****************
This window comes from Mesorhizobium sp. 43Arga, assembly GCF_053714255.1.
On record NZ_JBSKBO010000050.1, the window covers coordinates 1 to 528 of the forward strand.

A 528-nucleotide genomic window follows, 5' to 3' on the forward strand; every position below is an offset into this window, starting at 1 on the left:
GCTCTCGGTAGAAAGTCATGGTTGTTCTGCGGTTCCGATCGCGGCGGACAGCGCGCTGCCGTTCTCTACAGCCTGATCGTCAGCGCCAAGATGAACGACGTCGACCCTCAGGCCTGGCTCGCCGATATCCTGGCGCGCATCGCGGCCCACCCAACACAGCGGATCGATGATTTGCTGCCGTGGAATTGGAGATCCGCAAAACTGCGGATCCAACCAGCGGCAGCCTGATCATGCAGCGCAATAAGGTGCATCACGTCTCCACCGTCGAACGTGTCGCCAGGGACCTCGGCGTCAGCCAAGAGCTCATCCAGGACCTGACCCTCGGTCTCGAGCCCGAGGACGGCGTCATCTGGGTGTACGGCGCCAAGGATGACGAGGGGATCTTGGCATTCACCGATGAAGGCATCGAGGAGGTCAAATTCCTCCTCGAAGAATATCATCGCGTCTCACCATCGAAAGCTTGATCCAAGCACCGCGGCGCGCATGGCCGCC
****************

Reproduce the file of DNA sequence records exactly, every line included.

This window comes from Mesorhizobium sp. 43Arga, assembly GCF_053714255.1.
On record NZ_JBSKBO010000050.1, the window covers coordinates 1 to 528 of the forward strand.

A 528-nucleotide genomic window follows, 5' to 3' on the forward strand; every position below is an offset into this window, starting at 1 on the left:
GCTCTCGGTAGAAAGTCATGGTTGTTCTGCGGTTCCGATCGCGGCGGACAGCGCGCTGCCGTTCTCTACAGCCTGATCGTCAGCGCCAAGATGAACGACGTCGACCCTCAGGCCTGGCTCGCCGATATCCTGGCGCGCATCGCGGCCCACCCAACACAGCGGATCGATGATTTGCTGCCGTGGAATTGGAGATCCGCAAAACTGCGGATCCAACCAGCGGCAGCCTGATCATGCAGCGCAATAAGGTGCATCACGTCTCCACCGTCGAACGTGTCGCCAGGGACCTCGGCGTCAGCCAAGAGCTCATCCAGGACCTGACCCTCGGTCTCGAGCCCGAGGACGGCGTCATCTGGGTGTACGGCGCCAAGGATGACGAGGGGATCTTGGCATTCACCGATGAAGGCATCGAGGAGGTCAAATTCCTCCTCGAAGAATATCATCGCGTCTCACCATCGAAAGCTTGATCCAAGCACCGCGGCGCGCATGGCCGCC